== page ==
Successful parasites never kill their hosts.

31 03 2014

“I think this really makes clear that we are not out to put universities out of business — have never been out to do that.”

Coursera’s Daphne Koller said this to Marketplace last week after hiring ex-Yale President Richard Levin as CEO. My immediate response was, “Who ever said Coursera wanted to put universities out of business?” They partner with universities to produce MOOCs and have just started to contract with other, less-prestigious universities to consume them. Tuition, after all, is where the money is. It reminds me of why Willie Sutton robbed banks. As Chris Newfield put it last night:

“Universities may have a cost disease, but they now have a privatization disease that is even worse.”

Successful parasites never kill their hosts. They just slowly suck the lifeforce out of them.

The real criticism against Coursera from MOOC skeptics like me is not that they want to put universities out of business, but that they want to put faculty at non-elite universities on the unemployment line. Too many university administrators dream at night of faculty at Point A, students at countless point Bs and themselves at Point C simply cashing the tuition checks. Coursera’s MOOCs offer these administrators the opportunity to cut out point A almost entirely, making sure that they don’t have to pay the glorified TAs tending to MOOC administration a living wage or give them anything that even faintly resembles tenure.

Perhaps this future awaits me. Perhaps not. Nevertheless, of all the responses that I get to my MOOC skepticism, it’s the people who like to point out my self interest who drive me more than a little bonkers. Don’t get me wrong: I am indeed self-interested when it comes to MOOCs. I like my job (or at least my profession) and want to keep earning a living wage doing what I do now. What makes me crazy is the notion that my bias somehow makes me wrong by definition. “Oh, teachers can’t critique MOOCs on grounds of pedagogy,” the counter-critics are implicitly saying, without noting that all of us potential professorial dinosaurs have a lot more experience with actual teaching than the vast majority of MOOC enthusiasts do. Professors are the check built into the system to make sure that any technological innovation maintains higher education’s academic integrity. Sell your faculty down the river and your students to the highest bidder and there’s likely going to be very little academic integrity left in the system that results.

My arguments here is really simple: Destroy professorial jobs and education will suffer because we professors do it better. That’s not just because Stephen Greenblatt will not take questions. It’s that we’re all right there every step of the way to monitor progress and provide the kinds of personalized guidance that students can only get from other human beings, and that’s true even for the largest classes. While people who know nothing about education seem to think that education can somehow be automated, the professoriate understands that teachers matter and that the more qualified the human being at the front of the classroom the better.

Unable to articulate a coherent educational vision of their own, the MOOC enthusiasts are forced to rely on the incredibly lame argument the way people learn now has to be changed just because it’s old. Perhaps it’s old because it actually works? Here’s a business proffie from Columbia who should really know better getting in on what is now a very tired schtick:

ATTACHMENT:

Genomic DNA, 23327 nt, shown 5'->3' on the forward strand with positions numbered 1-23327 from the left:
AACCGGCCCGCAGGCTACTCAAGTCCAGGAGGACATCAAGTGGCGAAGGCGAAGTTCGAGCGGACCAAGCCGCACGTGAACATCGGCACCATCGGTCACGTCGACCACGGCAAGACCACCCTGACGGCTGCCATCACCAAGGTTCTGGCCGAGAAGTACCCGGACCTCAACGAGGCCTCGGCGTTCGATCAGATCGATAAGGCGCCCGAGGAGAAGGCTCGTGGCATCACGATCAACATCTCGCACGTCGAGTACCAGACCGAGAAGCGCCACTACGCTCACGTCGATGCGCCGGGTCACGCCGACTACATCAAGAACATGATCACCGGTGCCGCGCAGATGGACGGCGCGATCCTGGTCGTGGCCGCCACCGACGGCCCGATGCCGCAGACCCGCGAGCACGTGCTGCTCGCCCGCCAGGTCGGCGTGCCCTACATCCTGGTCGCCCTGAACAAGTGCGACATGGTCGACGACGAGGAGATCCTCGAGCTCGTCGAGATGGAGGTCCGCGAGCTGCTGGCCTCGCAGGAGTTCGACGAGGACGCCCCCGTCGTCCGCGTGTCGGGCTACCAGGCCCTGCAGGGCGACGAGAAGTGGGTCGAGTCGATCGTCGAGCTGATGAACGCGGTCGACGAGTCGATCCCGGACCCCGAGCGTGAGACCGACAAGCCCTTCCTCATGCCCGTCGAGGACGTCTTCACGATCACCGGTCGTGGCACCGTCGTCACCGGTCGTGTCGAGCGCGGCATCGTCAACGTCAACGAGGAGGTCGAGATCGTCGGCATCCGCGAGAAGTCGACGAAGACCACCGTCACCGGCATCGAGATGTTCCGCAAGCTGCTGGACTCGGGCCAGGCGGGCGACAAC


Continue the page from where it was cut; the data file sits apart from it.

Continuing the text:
Further, the exact problem that MOOCs are designed to address remains unclear. They call to mind the earliest movies; in possession of new technology, no one was quite sure what to do with it, so they filmed theatrical productions! Only with time did it become clear that “moving pictures” could do things that stage productions could not, at which point the medium came into its own. MOOCs are very similar, filming professors talking in classrooms, essentially tying the technology to a pedagogical approach that harks back to the age of Socrates!

That Socrates, what did he know about learning? The Socratic Method, you say? What has the Socratic Method ever done for us? How big was its IPO?

We professors shouldn’t have to be the ones to tell the world that waving a few videos in front of people’s faces does not equal an education*, but it appears that somebody has to before the parasites and their profit motive redefine education out of existence.

* No, giving students multiple-choice tests after they’re done watching those videos doesn’t make it an education either.

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2 responses

31 03 2014
Steve Sorensen

Yes, and why is innovation never questioned on the grounds the innovators are self-interested? Is only the old promoted by self-interest and never the new? I thought the whole point of patent law was to link self-interest to innovation.

I think I am going to start arguing that we have been innovating now since the time of Socrates. Innovation is old. Therefore not innovating is new. Anyone defending innovation is immediately refuted because innovation is old and therefore they are self-interested.

1 04 2014
Saucyturtles

MOOCs are a solution to the problem that tuition is spent on Point A. If it’s such a great pedagogy, why is it not being proposed for high school, so we could do away with all the individual public high schools around the country? Maybe because there’s no tuition money? I suppose the edupreneurs could claim public money that’s currently being spent on those schools, but that might be politically different.

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